First Expert workshop :  "The history of youth work in Europe and its relevance for today's youth work policy"

This workshop took place in Blankenberge, Belgium, from 26 – 29 of May 2008. It was attended by researchers, policy-makers and youth work practitioners (trainers, representatives of NGOs, youth workers/leaders) from Belgium, Malta, Finland, France, Germany, Italy, Poland, United Kingdom, Norway and Serbia, in order to discuss the history of youth work and its relevance to contemporary youth policies. The workshop was co-organised by the Youth Partnership and the Belgian Flemish Community's Agency for Socio-Cultural Work for Youth and Adults.

The workshop set out to combine the transnational perspective with a new, broader perspective on the history of youth work, with an eye to examining national youth work policies and pinpointing their inherent paradoxes. The seminar was not geared to elaborating a hard-and-fast youth work concept in isolation from the historical and cultural context.  Its purpose was rather to identify the close links between the developments in youth work and the broader social, cultural and historical trends.  What are the convictions and concepts underpinning youth work?  How do they relate to the recurrent youth work paradox, viz that youth work endeavours to produce active and democratic citizens but at the same time seems inaccessible to young people who are excluded from active citizenship?  Tracing the roots of youth work and identifying different evolutions within and between countries help initiate a debate on the real issues of current youth work.  A better understanding of historical developments and concepts enables policy-makers to define appropriate youth policies for today.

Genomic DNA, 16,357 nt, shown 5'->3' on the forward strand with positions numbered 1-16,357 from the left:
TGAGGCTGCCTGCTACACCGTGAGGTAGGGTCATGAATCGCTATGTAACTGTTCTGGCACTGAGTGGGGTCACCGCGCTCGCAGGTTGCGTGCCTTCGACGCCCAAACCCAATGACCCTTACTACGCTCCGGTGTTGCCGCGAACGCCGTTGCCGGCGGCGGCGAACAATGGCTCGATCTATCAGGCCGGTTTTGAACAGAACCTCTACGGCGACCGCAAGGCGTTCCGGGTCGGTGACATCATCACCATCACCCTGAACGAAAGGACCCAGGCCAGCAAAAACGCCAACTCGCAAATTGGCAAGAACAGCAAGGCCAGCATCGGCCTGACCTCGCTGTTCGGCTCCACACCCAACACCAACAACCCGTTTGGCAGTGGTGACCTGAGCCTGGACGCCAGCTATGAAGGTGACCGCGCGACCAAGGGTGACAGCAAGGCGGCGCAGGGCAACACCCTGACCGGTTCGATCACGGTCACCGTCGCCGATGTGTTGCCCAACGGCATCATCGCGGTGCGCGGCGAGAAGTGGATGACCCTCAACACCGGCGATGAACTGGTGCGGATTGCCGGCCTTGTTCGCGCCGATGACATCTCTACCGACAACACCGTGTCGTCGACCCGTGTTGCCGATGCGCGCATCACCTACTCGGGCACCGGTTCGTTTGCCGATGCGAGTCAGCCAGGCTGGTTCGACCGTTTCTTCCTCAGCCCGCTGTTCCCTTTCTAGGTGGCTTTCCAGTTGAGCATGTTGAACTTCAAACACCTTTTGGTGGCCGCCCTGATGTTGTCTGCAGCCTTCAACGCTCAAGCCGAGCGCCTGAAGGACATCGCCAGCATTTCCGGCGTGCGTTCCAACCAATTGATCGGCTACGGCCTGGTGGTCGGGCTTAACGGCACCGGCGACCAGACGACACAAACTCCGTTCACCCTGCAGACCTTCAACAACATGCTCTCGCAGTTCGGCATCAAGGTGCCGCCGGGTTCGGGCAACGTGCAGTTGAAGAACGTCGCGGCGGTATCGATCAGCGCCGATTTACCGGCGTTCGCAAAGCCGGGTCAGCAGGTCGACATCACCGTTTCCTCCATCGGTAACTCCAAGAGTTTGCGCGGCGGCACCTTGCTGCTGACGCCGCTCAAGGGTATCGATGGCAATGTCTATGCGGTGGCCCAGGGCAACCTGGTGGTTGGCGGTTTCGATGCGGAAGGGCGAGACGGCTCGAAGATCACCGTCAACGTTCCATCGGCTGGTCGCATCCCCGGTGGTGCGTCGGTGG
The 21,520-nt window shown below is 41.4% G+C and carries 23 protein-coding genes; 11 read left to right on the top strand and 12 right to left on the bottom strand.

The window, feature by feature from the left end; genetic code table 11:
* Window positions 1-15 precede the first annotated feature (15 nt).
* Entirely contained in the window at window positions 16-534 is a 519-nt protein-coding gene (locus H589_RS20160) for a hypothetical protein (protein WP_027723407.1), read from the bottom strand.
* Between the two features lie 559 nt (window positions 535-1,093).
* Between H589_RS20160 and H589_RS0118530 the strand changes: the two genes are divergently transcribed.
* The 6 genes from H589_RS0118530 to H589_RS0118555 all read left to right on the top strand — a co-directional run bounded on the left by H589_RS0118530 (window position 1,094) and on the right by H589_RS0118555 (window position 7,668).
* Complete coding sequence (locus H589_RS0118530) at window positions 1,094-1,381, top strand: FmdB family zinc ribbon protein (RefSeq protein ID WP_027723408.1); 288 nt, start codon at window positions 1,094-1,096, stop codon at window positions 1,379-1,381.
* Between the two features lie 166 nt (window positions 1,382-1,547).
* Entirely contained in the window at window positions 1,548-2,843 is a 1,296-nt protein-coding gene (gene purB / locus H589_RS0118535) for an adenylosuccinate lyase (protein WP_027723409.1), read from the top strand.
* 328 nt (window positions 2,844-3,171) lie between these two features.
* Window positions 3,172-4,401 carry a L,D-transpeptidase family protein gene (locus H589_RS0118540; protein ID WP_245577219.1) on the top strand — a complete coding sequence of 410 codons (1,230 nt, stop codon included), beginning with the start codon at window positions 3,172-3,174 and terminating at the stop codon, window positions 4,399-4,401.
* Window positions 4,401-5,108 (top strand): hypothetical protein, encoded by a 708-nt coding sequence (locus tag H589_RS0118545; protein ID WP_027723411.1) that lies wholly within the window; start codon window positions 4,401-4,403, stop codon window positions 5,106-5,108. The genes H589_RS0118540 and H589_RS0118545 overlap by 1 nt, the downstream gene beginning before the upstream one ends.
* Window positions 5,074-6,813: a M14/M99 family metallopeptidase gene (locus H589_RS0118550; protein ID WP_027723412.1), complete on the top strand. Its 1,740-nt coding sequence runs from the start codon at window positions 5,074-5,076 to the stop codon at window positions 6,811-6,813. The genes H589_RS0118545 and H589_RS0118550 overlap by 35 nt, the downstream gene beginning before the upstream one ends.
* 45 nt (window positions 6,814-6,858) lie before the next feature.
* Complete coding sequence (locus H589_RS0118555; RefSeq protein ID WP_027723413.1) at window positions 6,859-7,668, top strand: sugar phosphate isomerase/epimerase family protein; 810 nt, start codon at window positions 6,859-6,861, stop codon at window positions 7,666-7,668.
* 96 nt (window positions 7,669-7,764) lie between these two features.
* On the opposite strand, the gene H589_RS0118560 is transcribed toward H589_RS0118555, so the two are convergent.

The key issues emerging from the discussions were the relationship between young people, youth work and youth policy and the inability of youth work genuinely to reach all young people.   In most youth outreach concentrates on specific target groups and comes up against a number of dilemmas: young peoples' personal development vs. the expectations of society, intervention by the state / public authorities vs. autonomy, and control vs. emancipation. This of course impacts on policy-making and the conceptual development of youth work and youth policy.

The workshop showed that we need more knowledge and better understanding of the historical development of youth work in general and of its impact on policy formulation in particular if we want to base youth policy and the concepts of youth work more solidly on the actual facts.

The organisers agreed to hold a second workshop on the subject next year in May, inviting additional countries to present their historical developments and also to discuss the relationship between youth and social work. This will lead on to a conference on the same topic under Belgium's Presidency of the EU in the first half of 2010.

The results of the workshop are documented in a comprehensive report by Griet Verschelden